On Ethereum, the cost of inserting data into on-chain state is a one-off payment based on the gas price at the time when the transaction is processed. It doesn’t consider future costs and has a poor incentive to remove unused stored data. As a result, very little smart contracts actively purge unused states and no one actively removes unused contracts. The poorly designed storage gas refund makes Gas Token possible, which encourages people to store useless data when gas prices are low and to remove them when gas prices are high. This benefits individuals and miners, but raises the transaction cost for everyone else and increases the cost of operating Ethereum nodes at the same time. There are also a lot of dust accounts containing too little funds to send a transaction, and therefore no one is willing to reclaim those dust funds and these accounts just waste the on-chain storage.
Another usability issue of Ethereum is that it is hard estimate how much gas price to pay. There are multiple services available (, , , , ), but it is still not easy for people to balance between high gas prices and long confirmation times. Most of the people are just using the whatever value is provided by their wallet and wallets usually overestimate the gas price to ensure a fast confirmation time. However the throughput of the network is limited and this means everyone is overpaying and no one is getting faster confirmation times.
EIP-1559 is one of the solution that addresses this issue. It proposes an algorithm to calculate a base fee for transaction, using the gas usage of previous blocks, instead of requiring users to estimate and supply the gas price. This is very similar to the Fee Adjustment mechanism implemented by Polkadot. Acala will adapt the slow-adjusting fee mechanism with tips from Polkadot to provide a better UX. This mechanism will be incorporated into the Acala EVM+ so the smart contract developers and users will not need to worry about gas price anymore.
While Substrate is indeed very customisable, it still comes with constraints and technical limitations. Some of those constraints are due to lessons learnt from building Ethereum and it is not something we would like to revert. For example, Polkadot implements Existential Deposit which aims to solve the dust account issue. However, this also comes with a trade-off that when a dust account is wiped, the storage and dust fund are reclaimed. It means nonce can be reset and introduce a possibility of a replay attack. To prevent replay attacks, Polkadot supports mortal transactions (expiring transactions), so that it is no longer possible to replay old transactions. This fundamentally conflicts with Ethereum’s account model and transaction format.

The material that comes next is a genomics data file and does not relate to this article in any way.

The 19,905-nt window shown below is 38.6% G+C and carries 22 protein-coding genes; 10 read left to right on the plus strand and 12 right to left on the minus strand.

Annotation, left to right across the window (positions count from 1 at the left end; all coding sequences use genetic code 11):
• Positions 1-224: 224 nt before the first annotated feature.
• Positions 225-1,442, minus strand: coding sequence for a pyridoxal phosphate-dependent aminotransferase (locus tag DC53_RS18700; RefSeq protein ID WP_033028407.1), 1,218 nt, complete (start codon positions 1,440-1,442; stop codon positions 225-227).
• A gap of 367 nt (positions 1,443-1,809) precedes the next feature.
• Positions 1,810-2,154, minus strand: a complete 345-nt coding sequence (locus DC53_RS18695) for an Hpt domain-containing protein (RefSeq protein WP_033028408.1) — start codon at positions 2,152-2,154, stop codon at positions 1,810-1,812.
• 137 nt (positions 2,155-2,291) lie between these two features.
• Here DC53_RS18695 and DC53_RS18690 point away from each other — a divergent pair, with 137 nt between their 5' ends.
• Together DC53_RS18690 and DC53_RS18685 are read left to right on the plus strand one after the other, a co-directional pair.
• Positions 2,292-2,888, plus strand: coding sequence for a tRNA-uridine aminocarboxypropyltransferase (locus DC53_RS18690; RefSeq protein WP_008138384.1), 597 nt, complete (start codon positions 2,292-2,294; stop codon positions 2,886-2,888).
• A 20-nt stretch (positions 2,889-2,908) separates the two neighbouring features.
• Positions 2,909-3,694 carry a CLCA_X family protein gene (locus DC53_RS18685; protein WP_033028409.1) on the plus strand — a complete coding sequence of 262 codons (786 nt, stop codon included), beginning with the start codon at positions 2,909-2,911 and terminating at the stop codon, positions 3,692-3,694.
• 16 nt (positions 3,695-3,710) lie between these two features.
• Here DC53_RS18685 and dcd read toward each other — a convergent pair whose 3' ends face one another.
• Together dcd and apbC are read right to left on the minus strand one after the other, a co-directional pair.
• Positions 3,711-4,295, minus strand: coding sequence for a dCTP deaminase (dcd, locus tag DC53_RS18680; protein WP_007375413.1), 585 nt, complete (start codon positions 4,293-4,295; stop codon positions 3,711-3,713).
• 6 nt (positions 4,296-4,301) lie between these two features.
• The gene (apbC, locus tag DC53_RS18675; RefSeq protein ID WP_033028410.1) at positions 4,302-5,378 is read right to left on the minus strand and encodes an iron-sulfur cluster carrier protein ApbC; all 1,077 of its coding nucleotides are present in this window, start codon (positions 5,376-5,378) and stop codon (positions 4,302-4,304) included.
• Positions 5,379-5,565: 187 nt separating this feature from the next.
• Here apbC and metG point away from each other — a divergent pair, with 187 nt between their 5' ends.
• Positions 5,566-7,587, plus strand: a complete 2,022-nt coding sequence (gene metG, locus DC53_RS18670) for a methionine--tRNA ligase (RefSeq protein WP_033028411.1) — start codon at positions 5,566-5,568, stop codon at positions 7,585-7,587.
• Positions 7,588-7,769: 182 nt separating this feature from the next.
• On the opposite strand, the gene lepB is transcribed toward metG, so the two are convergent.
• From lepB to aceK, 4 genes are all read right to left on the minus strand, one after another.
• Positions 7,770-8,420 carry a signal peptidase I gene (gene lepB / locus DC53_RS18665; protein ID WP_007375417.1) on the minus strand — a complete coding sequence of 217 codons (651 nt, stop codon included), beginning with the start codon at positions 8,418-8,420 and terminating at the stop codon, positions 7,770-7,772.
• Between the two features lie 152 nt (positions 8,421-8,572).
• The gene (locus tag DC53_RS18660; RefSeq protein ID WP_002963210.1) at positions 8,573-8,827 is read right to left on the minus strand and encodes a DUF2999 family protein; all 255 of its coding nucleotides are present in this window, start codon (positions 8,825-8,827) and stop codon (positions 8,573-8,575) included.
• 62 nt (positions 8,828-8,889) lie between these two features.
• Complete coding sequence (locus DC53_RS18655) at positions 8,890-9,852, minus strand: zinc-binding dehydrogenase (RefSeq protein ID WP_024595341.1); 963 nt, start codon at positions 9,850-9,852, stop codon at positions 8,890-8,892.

There are few multi-chain wallets that support both Ethereum and Polkadot, but the most commonly used wallets, for both Ethereum and Polkadot, are still a single network wallets, namely MetaMask and Polkadot.js extension. This creates an issue where Polkadot.js extension cannot handle Ethereum transaction format and MetaMask cannot handle Substrate transaction format. As the result, user may need to use two browser extensions at same time, one for the Substrate runtime and one for EVM interactions. This is not something that is acceptable.
One of the most advanced features offered by Substrate is forkless upgrades, that allow blockchain to evolve without forks. This reduces amount of coordination required and risk of network instability when performing upgrades. We also have an experimental Karura network that holds real value, on which we can try out new features. This means we are actually able to quickly (yet securely) iterate features, to improve the user’s and developer’s experiences of the network. We can try a lot of new things that are simply not feasible on Ethereum, which means we are no longer limited by what Ethereum is able to offer. This requires a change of mindset (why copy what Ethereum did, if we can do it better?) and opens a lot of possibilities and increases potential of the Acala EVM+.